The treatment helps to clear blockages in the blood vessels leading to a patient’s brain — allowing blood and oxygen to once again reach the brain.  In many cases, this can help save the patient’s life and prevent or minimize disabilities from the stroke.

Dr. Hassan’s research looked at several recent studies and 2011 data from a nationwide sample of 34,904 Hispanic patients who were admitted to hospitals with ischemic stroke.

Of 21,130 Hispanic stroke patients in states along the Mexican border (Texas, New Mexico, Arizona and California), only 4.8 percent were able to receive treatment with stroke-reversing “thrombolytic” medications, compared to 5.7 percent of non-Hispanic patients in those states.

“After adjusting for age, gender, and other confounding risk factors, Hispanics were 30% more likely to suffer in-hospital mortality versus their non-Hispanic counter-parts in Border States,” Dr. Hassan and his fellow researchers stated.  “This disparity was not apparent in the non-border states.”

The research on Hispanic stroke patients was presented at the American Stroke Association’s recent “International Stroke Conference” in San Diego, California, and highlighted by the American Heart Association in the “News Tips” section of their website.

Dr. Hassan serves as Clinical Director of Endovascular Surgical Neuroradiology and Neurocritical Care and Clinical Neuroscience Research at Valley Baptist, as well as Assistant Professor of Neurology and Radiology with the University of Texas School of Health Sciences-San Antonio.   He has authored or co-authored more than 50 articles in national medical journals.

Along with Dr. Hassan and Dr. Tekle, two other physicians are serving Valley stroke patients at the Valley Baptist Brain and Spine Network – Dr. Victoria Parada, Board-Certified Vascular Neurologist and Clinical Director of Neurosciences and the Stroke Program at Valley Baptist-Harlingen, and Dr. Felix Rivera, Neurologist.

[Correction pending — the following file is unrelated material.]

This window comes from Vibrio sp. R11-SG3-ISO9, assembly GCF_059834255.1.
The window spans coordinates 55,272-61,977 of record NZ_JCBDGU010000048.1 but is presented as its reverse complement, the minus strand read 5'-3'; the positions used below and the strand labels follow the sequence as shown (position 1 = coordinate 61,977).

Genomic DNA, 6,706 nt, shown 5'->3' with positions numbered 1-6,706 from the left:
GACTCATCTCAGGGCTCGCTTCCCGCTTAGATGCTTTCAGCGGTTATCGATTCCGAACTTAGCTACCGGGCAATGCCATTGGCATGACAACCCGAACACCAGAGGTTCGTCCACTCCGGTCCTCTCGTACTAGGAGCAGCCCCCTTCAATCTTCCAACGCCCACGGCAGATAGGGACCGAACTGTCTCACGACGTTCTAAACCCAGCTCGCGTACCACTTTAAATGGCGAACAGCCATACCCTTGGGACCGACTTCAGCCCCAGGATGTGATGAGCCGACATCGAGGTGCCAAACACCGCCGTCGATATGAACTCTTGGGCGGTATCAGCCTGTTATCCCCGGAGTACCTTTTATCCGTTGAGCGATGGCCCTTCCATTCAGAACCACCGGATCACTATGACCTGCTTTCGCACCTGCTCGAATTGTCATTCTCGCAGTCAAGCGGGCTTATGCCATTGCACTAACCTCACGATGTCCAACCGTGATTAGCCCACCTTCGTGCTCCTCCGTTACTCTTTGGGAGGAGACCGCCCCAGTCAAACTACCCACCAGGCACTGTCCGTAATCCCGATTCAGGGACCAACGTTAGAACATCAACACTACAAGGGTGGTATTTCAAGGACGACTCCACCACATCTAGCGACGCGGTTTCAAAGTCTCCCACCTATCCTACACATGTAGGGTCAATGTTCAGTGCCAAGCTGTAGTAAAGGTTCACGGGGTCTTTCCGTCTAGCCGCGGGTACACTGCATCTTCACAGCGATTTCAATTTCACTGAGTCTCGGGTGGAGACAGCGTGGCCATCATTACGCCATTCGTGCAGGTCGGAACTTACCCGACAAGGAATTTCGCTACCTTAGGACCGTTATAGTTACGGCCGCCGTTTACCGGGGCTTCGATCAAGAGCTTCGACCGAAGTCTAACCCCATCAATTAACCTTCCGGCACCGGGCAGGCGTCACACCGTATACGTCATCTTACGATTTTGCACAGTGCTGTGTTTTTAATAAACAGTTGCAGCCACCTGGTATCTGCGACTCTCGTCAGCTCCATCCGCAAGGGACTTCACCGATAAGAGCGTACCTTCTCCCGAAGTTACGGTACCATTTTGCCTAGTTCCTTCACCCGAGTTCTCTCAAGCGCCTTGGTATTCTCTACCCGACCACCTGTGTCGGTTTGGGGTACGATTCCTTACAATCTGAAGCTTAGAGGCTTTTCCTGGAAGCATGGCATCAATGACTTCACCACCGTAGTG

Dr. Hassan said it’s critical for Valley residents to learn the warning signs of stroke — and to call 911 immediately if they or their loved one experiences symptoms.  Residents should use the “FAST” method for responding to a possible stroke, according to the American Stroke Association:

FACE:  Ask the person to smile. Does one side of the face droop?

ARMS:  Ask the person to raise both arms. Does one arm drift downward?

SPEECH: Ask the person to repeat a simple phrase. Is their speech slurred or strange?

TIME:   If you observe any of these signs, call 9-1-1 immediately.

Only 15 percent of stroke victims reach the hospital within the first three hours after stroke symptoms, according to statistics from the American Stroke Association.  Every minute spent without treatment means more brain cells die.

Dr. Hassan stressed that Valley Baptist has a committed stroke team willing to make every effort “to help our patients to restore functioning and prevent disability.”

Dr. Hassan serves as Clinical Director of Endovascular Surgical Neuroradiology and Neurocritical Care and Clinical Neuroscience Research at Valley Baptist, as well as Assistant Professor of Neurology and Radiology with the University of Texas School of Health Sciences-San Antonio.   He has authored or co-authored more than 50 articles in national medical journals.   MDN